Envoy models share their chassis and engines with the Chevrolet TrailBlazer and Buick Rainier (as well as the Saab 9-7X and Isuzu Ascender). Each of these nameplates boasts unique styling, but there are feature differences as well. The GMC offers more features than the Chevy, and the high-end Denali versions are GMC exclusives.
Envoy may be the best-looking of the bunch. It looks like it's ready to tackle the tough jobs (and it is), but the styling is conservative and upscale. It looks more sophisticated than the TrailBlazer. Envoy's giant black grille with its big ruby-red logo says GMC in no uncertain terms.
The front end, with its distinct headlamps, round fog lights and pouty front bumper with a wide, slim slit at the bottom is clean and sleek. Strong beveled shapes extend along the sides and around the wheel wells, and help make the Envoy look imposing. It doesn't have the TrailBlazer's showy fender flares, instead housing its big 17-inch wheels inside hefty wheel openings that are part of its trapezoidal design theme. The rear bumper is stepped for its full length, and includes big round backup lights. From behind the wheel the Envoy seems to be lean forward as you look down over the strong hood, as if poised for action.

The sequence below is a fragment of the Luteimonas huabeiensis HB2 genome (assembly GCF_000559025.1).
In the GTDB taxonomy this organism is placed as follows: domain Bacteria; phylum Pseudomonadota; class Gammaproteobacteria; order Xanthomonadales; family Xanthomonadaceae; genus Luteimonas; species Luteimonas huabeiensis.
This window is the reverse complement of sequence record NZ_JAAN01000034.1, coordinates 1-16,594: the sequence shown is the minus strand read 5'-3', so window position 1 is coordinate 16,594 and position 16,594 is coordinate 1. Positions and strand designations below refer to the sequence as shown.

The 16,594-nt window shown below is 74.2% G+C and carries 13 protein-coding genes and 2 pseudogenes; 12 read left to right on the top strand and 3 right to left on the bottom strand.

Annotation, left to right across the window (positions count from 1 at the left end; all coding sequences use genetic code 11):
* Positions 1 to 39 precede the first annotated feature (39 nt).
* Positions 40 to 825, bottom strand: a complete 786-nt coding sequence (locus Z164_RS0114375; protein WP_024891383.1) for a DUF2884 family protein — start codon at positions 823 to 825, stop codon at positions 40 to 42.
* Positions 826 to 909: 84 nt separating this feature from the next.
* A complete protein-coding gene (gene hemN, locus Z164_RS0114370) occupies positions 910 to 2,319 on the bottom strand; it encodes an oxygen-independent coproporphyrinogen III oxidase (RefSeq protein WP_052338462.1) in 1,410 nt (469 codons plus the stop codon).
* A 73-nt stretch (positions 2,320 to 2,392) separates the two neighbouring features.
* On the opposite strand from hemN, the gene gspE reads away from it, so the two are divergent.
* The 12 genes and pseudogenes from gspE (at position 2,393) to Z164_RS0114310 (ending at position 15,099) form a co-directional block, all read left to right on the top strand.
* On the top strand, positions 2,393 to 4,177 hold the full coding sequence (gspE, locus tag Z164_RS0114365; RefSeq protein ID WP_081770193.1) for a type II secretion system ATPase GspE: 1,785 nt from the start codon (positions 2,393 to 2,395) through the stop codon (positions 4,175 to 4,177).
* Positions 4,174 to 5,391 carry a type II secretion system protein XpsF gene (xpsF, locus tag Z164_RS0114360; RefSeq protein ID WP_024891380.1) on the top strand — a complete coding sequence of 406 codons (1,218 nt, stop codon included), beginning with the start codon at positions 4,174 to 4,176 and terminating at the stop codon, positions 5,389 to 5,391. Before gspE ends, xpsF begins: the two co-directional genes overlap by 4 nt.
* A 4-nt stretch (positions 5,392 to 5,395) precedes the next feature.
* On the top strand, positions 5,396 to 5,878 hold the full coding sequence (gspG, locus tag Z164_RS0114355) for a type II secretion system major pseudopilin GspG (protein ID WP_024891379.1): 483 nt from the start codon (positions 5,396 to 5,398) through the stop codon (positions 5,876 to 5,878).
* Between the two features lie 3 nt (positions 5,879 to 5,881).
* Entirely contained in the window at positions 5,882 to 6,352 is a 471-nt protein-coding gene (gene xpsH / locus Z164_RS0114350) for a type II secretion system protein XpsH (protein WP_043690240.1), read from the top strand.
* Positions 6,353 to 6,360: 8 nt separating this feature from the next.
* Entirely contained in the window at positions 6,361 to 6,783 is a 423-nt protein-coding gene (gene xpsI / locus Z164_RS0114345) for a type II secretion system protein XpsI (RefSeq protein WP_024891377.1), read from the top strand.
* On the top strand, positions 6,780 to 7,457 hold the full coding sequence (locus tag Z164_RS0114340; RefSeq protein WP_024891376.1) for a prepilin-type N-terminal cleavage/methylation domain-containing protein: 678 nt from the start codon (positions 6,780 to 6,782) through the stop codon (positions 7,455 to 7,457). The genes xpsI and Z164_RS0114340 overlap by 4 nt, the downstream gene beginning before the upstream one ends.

Denali models are distinguished by their chromed honeycomb grille, body-color bumpers that reach lower to the ground, body-color mirrors, and 18-inch polished aluminum wheels. Running boards, which also serve as stone guards, are integrated into the rocker panels.
While the standard Envoy is a handsome vehicle, the proportion of the XL models make them look ungainly. They look too long in the back relative to their front proportions.
The GMC's seats seemed more comfortable than those in the Chevy. The Envoy's seat cushions are longer, wider and thicker, and offer noticeably more side bolstering, though the seat bottoms could use more support.
The leather upholstery in the Envoy SLT is plush, but the cloth in the SLE grips the driver better. Head, hip and legroom are comparable to that of the Ford Explorer. As with Explorer, the sides of the seat bottoms are not fully trimmed around to the inside. On the SLT, the driver's bucket is eight-way power adjustable, with two-way lumbar support and optional heat. The shoulder belts are fixed to the seatbacks; we'd prefer adjustable-height anchors.